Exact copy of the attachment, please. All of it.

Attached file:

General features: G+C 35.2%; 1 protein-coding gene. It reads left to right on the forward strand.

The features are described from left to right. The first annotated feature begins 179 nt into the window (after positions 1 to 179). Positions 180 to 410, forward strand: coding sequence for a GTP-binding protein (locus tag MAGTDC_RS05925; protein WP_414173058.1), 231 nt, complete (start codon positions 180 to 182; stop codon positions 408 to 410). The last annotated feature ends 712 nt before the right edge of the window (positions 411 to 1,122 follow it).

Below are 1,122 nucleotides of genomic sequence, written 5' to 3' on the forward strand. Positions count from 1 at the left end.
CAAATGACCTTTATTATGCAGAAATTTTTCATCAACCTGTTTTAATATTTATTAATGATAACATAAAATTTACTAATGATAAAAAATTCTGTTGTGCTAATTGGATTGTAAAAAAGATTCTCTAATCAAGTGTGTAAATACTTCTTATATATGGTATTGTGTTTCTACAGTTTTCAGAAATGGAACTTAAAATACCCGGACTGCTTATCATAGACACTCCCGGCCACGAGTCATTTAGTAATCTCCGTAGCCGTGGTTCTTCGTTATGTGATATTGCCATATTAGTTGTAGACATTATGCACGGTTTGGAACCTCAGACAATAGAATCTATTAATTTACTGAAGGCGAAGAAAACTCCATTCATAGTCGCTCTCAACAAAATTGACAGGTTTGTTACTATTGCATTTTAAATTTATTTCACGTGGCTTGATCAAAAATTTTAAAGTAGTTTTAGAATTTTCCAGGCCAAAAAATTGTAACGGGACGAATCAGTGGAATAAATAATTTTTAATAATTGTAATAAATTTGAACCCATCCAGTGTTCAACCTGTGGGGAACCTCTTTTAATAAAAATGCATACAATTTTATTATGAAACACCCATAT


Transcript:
General features: G+C 35.2%; 1 protein-coding gene. It reads left to right on the forward strand.

The features are described from left to right. The first annotated feature begins 179 nt into the window (after positions 1 to 179). Positions 180 to 410, forward strand: coding sequence for a GTP-binding protein (locus tag MAGTDC_RS05925; protein WP_414173058.1), 231 nt, complete (start codon positions 180 to 182; stop codon positions 408 to 410). The last annotated feature ends 712 nt before the right edge of the window (positions 411 to 1,122 follow it).

Below are 1,122 nucleotides of genomic sequence, written 5' to 3' on the forward strand. Positions count from 1 at the left end.
CAAATGACCTTTATTATGCAGAAATTTTTCATCAACCTGTTTTAATATTTATTAATGATAACATAAAATTTACTAATGATAAAAAATTCTGTTGTGCTAATTGGATTGTAAAAAAGATTCTCTAATCAAGTGTGTAAATACTTCTTATATATGGTATTGTGTTTCTACAGTTTTCAGAAATGGAACTTAAAATACCCGGACTGCTTATCATAGACACTCCCGGCCACGAGTCATTTAGTAATCTCCGTAGCCGTGGTTCTTCGTTATGTGATATTGCCATATTAGTTGTAGACATTATGCACGGTTTGGAACCTCAGACAATAGAATCTATTAATTTACTGAAGGCGAAGAAAACTCCATTCATAGTCGCTCTCAACAAAATTGACAGGTTTGTTACTATTGCATTTTAAATTTATTTCACGTGGCTTGATCAAAAATTTTAAAGTAGTTTTAGAATTTTCCAGGCCAAAAAATTGTAACGGGACGAATCAGTGGAATAAATAATTTTTAATAATTGTAATAAATTTGAACCCATCCAGTGTTCAACCTGTGGGGAACCTCTTTTAATAAAAATGCATACAATTTTATTATGAAACACCCATAT